Although the 2019 National Disaster Resilience Strategy includes the energy sector in the “built environment” category, it does not specify any particular activities. Similarly, national energy strategies such as the New Zealand Energy Strategy 2011-2021 and the New Zealand Energy Efficiency and Conservation Strategy 2017-2022 are concerned with making the energy system more resilient to general supply disruptions but do not place enough emphasis on the increasing possibility of climate-driven disruptions.

As New Zealand’s first NAP is due to be published in August 2022, specific actions are currently in development. Including measures in the NAP to address climate change threats to electricity infrastructure could boost climate resilience in the energy sector and improve policy preparedness considerably.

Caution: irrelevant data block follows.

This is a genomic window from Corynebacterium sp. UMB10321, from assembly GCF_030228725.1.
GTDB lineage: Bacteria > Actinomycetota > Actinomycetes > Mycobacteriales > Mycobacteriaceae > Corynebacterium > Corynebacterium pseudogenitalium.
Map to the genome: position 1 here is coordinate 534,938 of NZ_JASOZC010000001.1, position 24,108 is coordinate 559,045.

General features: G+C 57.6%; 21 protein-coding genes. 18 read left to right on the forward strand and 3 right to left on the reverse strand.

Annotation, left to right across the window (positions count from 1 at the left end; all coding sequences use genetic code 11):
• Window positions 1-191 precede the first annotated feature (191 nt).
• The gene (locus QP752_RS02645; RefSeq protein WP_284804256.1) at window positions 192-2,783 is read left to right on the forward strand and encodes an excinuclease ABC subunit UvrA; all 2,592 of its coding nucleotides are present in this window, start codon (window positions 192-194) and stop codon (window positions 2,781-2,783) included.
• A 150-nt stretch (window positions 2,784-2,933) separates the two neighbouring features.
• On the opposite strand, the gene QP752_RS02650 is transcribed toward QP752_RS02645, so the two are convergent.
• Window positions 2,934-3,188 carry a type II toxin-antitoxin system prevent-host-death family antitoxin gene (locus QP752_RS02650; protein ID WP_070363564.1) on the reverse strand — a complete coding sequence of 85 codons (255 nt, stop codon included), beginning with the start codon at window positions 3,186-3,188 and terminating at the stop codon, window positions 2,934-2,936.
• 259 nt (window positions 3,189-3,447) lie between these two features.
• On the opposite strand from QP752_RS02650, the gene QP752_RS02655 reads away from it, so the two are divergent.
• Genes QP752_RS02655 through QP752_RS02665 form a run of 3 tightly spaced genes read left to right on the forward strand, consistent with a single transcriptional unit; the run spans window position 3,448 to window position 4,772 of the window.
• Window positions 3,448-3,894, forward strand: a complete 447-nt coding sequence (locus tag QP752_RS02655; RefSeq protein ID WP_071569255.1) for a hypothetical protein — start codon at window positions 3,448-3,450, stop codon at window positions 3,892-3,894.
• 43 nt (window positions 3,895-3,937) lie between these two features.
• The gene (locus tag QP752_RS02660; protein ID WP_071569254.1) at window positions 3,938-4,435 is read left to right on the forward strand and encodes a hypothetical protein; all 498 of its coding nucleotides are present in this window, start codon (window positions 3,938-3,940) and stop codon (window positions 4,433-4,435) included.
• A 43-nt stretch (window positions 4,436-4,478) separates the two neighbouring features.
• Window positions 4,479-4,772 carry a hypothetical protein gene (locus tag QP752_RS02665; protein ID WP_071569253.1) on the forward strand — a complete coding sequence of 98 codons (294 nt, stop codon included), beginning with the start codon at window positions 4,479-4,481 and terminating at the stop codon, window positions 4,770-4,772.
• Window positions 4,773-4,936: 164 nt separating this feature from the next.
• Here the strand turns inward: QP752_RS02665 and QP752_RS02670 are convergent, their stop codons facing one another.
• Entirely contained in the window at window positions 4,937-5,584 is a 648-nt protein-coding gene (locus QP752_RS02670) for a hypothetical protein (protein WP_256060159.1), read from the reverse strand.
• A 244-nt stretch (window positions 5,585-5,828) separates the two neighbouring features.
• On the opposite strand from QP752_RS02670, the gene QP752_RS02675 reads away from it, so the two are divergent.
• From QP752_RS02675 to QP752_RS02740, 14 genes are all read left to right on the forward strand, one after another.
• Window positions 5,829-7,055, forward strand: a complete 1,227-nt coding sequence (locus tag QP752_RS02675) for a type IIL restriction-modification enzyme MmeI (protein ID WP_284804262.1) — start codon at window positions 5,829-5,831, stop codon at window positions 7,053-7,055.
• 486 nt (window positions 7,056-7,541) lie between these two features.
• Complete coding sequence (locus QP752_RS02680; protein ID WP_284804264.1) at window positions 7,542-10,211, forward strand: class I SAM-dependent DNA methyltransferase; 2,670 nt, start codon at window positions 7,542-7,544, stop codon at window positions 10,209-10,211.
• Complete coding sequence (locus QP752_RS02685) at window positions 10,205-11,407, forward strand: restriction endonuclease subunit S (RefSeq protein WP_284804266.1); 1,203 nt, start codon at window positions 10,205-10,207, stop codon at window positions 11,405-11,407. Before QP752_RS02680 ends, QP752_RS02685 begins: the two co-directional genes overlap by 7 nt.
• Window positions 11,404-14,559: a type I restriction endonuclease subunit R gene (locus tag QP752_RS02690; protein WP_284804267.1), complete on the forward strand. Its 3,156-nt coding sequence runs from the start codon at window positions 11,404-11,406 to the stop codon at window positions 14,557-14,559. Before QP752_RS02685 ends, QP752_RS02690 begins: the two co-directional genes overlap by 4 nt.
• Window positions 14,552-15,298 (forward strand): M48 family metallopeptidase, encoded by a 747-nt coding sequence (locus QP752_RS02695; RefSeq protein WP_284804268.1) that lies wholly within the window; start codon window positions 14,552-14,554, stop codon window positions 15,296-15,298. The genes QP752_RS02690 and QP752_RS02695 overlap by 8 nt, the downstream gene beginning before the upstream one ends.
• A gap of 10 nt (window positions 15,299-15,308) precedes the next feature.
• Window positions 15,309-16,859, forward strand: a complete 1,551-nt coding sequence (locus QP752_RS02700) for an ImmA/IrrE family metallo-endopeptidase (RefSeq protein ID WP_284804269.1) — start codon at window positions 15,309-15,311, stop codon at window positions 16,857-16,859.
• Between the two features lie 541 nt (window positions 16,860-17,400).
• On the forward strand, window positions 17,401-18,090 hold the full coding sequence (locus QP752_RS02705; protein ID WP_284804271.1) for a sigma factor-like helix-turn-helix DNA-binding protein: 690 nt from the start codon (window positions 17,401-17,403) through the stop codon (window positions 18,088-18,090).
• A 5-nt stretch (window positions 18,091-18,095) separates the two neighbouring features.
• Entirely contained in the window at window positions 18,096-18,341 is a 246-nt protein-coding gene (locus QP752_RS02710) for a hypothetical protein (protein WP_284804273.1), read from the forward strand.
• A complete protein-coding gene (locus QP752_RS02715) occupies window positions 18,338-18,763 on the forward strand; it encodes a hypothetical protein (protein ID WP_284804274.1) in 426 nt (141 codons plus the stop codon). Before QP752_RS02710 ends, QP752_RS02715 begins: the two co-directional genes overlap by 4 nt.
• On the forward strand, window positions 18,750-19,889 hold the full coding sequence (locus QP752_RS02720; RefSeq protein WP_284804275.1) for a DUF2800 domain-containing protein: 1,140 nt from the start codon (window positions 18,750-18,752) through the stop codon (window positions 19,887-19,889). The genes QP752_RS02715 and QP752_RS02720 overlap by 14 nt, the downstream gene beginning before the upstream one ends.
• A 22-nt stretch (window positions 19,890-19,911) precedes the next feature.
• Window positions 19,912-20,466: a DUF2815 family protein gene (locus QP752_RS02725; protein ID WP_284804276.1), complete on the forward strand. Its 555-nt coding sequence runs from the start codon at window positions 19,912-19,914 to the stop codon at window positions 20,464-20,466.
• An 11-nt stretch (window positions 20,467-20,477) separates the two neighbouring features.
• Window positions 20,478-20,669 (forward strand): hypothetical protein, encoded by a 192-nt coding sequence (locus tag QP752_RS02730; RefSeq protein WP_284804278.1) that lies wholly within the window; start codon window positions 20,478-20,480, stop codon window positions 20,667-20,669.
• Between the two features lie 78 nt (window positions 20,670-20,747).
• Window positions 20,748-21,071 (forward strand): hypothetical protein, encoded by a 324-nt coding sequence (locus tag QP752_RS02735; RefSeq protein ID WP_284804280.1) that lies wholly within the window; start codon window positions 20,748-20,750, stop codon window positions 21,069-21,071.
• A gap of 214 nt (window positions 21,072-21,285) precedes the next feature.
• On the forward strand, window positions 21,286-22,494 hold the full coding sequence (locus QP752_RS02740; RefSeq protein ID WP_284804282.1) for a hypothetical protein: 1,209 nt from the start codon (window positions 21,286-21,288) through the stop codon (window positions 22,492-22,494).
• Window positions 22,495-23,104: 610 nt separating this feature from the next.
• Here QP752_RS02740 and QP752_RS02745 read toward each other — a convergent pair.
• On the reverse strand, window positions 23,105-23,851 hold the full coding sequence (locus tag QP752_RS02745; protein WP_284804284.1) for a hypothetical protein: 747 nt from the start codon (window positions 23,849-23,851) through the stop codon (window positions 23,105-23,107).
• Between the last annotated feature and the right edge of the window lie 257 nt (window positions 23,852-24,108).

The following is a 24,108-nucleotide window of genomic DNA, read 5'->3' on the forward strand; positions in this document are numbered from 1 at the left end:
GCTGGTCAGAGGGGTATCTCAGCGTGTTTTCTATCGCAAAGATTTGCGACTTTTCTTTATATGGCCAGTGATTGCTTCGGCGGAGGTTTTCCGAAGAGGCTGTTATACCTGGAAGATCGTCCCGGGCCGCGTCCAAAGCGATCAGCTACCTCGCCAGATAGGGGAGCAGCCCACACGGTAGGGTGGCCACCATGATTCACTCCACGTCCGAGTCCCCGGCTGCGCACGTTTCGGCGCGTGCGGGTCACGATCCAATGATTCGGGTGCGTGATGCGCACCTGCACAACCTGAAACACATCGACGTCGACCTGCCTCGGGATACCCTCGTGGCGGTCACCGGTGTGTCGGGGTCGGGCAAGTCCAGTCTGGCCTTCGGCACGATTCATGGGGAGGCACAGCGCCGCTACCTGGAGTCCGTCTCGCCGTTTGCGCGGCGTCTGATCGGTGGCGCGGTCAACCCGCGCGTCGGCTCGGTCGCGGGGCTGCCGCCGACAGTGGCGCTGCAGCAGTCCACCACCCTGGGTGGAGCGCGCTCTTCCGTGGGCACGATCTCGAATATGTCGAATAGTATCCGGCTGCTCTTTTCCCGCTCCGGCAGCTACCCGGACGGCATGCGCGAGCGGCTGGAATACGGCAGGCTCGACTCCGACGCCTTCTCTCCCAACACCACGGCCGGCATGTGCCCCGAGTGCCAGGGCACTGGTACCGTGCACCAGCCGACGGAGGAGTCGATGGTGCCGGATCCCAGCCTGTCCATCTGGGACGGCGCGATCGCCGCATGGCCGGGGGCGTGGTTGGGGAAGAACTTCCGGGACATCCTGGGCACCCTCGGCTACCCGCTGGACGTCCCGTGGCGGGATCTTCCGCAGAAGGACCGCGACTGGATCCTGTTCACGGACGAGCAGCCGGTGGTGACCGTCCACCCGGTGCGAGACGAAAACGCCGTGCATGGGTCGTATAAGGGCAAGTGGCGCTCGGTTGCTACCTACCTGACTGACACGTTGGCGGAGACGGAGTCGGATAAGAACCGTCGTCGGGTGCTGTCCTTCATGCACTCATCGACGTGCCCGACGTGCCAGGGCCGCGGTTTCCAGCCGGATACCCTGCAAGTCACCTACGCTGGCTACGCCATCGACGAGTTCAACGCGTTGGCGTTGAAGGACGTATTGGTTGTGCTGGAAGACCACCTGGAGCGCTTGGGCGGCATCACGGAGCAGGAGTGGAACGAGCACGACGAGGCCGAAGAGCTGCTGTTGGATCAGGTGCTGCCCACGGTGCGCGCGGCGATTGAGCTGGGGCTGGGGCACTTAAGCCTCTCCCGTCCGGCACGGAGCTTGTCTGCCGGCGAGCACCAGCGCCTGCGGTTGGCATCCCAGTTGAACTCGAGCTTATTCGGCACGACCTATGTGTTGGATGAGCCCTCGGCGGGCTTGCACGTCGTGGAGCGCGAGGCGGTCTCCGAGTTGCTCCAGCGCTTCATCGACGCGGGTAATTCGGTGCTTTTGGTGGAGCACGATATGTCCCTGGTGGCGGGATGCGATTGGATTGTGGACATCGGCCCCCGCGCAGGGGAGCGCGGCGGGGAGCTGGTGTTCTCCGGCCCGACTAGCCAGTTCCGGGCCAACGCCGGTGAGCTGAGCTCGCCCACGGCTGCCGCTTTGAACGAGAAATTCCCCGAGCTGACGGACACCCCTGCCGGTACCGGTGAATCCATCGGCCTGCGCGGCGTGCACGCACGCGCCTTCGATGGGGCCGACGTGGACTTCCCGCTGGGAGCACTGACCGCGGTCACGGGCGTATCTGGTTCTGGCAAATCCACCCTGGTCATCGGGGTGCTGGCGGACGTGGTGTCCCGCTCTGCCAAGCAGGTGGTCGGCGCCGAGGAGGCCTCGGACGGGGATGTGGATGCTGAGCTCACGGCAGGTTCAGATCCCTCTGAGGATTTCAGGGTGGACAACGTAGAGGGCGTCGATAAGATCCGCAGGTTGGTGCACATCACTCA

References
  1. RCP 8.5

  2. RCP 8.5

  3. RCP 8.5

  4. Storm indicates any disturbed state of the atmosphere, strongly implying destructive and unpleasant weather. Storms range in scale. Tropical cyclone is the general term for a strong, cyclonic-scale disturbance that originates over tropical oceans. In this article, we used these general terms, tropical cyclones and storms, but those can be divided into different categories in detail. A tropical storm is a tropical cyclone with one-minute average surface winds between 18 and 32 m/s. Beyond 32 m/s, a tropical cyclone is called hurricane, typhoon, or cyclone depending on the geographic location. Hurricanes refer to the high intensity cyclones that form in the south Atlantic, central North Pacific, and eastern North Pacific; typhoons in the northwest Pacific; and the more general term cyclone in the South Pacific and Indian ocean.